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Winners and losers

Auto loans

When the Federal Reserve meets, we all have questions: What does it mean to me? Will I be able to get a cheaper car loan when I replace my clunker? Bankrate is here to help. We've looked at five categories -- mortgages, home equity loans, auto loans, credit cards and certificates of deposit -- to determine if the Fed's moves made you a winner or a loser. Here's a look at auto loans:

 Winner: Auto loan shoppers with good credit
 Loser: Auto loan shoppers with poor credit

Borrowers hoping for a rock-bottom rate on an auto loan as a result of the Federal Open Market Committee cutting the federal funds rate by at least 75 basis points today may find themselves disappointed. Auto loan interest rates probably won't budge.

"Auto loan rates don't move around a whole lot, particularly those offered by banks and credit unions," says Greg McBride, senior financial analyst at Bankrate.com.

"When the Fed cut rates from 5 percent to 4 percent, that was more significant to the rates that borrowers were seeing than it will be when the Fed cuts the federal funds rate below the 1 percent mark," he says.

Plus, the credit crunch has settled in for the winter. For borrowers, that means easy financing is out, good credit scores and large down payments are in. That trend is unlikely to change in the near future.

"The tighter underwriting guidelines are here to stay for the foreseeable future; we're not going back to the days when anybody that could fog a mirror could get a loan," says McBride.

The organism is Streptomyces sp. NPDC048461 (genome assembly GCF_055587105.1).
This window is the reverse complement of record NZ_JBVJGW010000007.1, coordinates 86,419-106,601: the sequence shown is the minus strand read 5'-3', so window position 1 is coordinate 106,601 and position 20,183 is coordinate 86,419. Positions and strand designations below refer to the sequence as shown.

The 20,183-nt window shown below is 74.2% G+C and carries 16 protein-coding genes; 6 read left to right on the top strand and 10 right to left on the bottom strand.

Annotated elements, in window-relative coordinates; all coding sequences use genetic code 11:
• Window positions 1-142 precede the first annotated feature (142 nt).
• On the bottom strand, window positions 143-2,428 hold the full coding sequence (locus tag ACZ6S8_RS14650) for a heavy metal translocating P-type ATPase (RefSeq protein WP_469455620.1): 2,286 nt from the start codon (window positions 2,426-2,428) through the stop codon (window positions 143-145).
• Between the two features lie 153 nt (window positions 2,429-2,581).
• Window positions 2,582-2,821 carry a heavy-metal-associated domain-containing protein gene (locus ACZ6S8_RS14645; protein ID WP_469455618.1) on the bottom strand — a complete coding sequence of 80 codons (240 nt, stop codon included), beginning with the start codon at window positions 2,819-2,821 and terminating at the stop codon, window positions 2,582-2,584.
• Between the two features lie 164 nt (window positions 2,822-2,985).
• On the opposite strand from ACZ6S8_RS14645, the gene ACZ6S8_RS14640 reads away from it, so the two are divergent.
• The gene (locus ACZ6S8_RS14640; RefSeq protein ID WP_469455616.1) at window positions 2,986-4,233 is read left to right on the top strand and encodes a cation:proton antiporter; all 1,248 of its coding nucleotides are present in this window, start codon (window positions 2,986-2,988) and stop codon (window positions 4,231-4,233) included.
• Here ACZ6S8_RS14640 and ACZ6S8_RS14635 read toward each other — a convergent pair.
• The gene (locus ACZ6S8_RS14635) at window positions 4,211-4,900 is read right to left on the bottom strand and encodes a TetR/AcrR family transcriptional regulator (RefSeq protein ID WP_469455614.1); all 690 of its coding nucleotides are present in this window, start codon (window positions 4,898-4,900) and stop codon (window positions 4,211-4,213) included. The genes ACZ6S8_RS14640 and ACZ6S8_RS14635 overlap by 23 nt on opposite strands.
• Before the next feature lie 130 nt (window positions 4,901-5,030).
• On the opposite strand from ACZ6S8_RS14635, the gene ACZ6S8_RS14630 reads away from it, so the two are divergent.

Borrowers with good credit and a sizable down payment won't find the actions taken by the Federal Open Market Committee much help on the interest rate front, but financing is still available.

Those with poor credit, on the other hand, may have some trouble getting a bank to lend them money.

According to Mike Celuch, chief financial officer of Paragon Federal Credit Union, credit scores somewhere below the lower 600s on the FICO scale may find themselves shut out -- or, in the best case, saddled with a high interest rate.

"I think it's going to be a function of the rate and so forth -- they may be able to qualify below that, but what kind of rate they'll get depends," Celuch says.

Still, shoppers with good credit scores shouldn't have a problem. "In the mid-700s they should be fine," he says.

Check out this Bankrate calculator to determine whether a new or used car will be best for you.

 Take action

Take serious steps to clean up your credit if financing a car may be in your future. That includes paying down debt and fixing mistakes on your credit report. Lenders are scrutinizing shoppers' debt-to-income ratios much more closely than in the past few years. With unemployment figures rising and consumer confidence plummeting, banks are wary of lending to borrowers who may not be able to repay.

"The lending business has generally tightened their standards, so I think people with weaker credit are at greater risk of not even being able to secure a loan today than they were many months ago or a year ago. I don't see that changing anytime soon," says Gary Miller, CEO of FirstAgain.com.

-- Posted: Dec. 16, 2008

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